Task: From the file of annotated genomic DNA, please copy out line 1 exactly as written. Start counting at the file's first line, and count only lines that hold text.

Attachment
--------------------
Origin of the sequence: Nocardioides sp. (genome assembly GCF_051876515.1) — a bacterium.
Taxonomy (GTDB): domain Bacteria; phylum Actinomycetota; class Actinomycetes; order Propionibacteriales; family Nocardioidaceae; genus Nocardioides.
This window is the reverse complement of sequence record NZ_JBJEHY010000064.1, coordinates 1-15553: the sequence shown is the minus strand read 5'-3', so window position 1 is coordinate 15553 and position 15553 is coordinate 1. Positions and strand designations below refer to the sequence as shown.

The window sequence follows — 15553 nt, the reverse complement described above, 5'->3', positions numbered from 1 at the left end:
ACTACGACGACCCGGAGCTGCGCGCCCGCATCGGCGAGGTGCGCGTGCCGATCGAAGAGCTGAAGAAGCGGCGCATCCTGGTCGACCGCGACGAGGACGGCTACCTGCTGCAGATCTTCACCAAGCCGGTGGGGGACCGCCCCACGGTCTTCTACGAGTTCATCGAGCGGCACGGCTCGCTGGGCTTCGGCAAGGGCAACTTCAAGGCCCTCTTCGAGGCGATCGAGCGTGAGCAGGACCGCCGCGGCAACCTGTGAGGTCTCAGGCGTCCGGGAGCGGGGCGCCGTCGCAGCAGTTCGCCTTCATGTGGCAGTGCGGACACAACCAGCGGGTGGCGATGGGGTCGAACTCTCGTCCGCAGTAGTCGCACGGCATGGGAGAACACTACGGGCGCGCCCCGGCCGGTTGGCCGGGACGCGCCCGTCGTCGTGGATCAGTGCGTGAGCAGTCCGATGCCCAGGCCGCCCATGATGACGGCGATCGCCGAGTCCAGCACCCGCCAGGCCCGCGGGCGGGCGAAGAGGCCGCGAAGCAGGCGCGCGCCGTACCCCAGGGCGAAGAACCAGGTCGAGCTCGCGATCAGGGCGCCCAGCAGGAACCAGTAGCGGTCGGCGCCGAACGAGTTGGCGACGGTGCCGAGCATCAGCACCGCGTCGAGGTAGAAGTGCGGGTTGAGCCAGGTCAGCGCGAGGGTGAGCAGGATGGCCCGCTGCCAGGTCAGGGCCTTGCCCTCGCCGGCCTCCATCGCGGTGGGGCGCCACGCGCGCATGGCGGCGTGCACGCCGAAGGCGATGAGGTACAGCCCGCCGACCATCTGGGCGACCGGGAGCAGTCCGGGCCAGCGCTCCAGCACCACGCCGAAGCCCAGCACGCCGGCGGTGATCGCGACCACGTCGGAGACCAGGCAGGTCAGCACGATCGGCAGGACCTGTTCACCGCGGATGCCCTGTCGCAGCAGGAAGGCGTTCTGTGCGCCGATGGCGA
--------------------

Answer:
Origin of the sequence: Nocardioides sp. (genome assembly GCF_051876515.1) — a bacterium.